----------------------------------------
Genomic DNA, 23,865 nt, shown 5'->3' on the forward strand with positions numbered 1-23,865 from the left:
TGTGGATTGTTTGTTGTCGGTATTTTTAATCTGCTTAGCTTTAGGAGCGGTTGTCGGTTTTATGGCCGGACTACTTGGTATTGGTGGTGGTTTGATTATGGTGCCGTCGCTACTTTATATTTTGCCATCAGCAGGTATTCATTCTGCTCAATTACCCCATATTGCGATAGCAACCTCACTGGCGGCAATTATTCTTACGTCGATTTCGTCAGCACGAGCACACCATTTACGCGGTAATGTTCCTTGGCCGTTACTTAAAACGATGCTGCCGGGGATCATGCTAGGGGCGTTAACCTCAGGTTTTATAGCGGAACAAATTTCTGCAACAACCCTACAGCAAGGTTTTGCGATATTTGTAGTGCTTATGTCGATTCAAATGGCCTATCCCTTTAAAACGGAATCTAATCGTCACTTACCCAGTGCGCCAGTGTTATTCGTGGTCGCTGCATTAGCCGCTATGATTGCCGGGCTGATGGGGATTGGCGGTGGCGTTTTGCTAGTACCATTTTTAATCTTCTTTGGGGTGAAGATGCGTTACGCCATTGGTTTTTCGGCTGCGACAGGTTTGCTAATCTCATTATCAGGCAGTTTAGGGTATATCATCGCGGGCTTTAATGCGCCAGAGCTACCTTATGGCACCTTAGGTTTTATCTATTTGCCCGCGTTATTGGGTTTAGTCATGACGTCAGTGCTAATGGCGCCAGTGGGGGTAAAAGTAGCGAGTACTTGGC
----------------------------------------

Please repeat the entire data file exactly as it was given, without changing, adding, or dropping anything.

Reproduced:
Genomic DNA, 23,865 nt, shown 5'->3' on the forward strand with positions numbered 1-23,865 from the left:
TGTGGATTGTTTGTTGTCGGTATTTTTAATCTGCTTAGCTTTAGGAGCGGTTGTCGGTTTTATGGCCGGACTACTTGGTATTGGTGGTGGTTTGATTATGGTGCCGTCGCTACTTTATATTTTGCCATCAGCAGGTATTCATTCTGCTCAATTACCCCATATTGCGATAGCAACCTCACTGGCGGCAATTATTCTTACGTCGATTTCGTCAGCACGAGCACACCATTTACGCGGTAATGTTCCTTGGCCGTTACTTAAAACGATGCTGCCGGGGATCATGCTAGGGGCGTTAACCTCAGGTTTTATAGCGGAACAAATTTCTGCAACAACCCTACAGCAAGGTTTTGCGATATTTGTAGTGCTTATGTCGATTCAAATGGCCTATCCCTTTAAAACGGAATCTAATCGTCACTTACCCAGTGCGCCAGTGTTATTCGTGGTCGCTGCATTAGCCGCTATGATTGCCGGGCTGATGGGGATTGGCGGTGGCGTTTTGCTAGTACCATTTTTAATCTTCTTTGGGGTGAAGATGCGTTACGCCATTGGTTTTTCGGCTGCGACAGGTTTGCTAATCTCATTATCAGGCAGTTTAGGGTATATCATCGCGGGCTTTAATGCGCCAGAGCTACCTTATGGCACCTTAGGTTTTATCTATTTGCCCGCGTTATTGGGTTTAGTCATGACGTCAGTGCTAATGGCGCCAGTGGGGGTAAAAGTAGCGAGTACTTGGC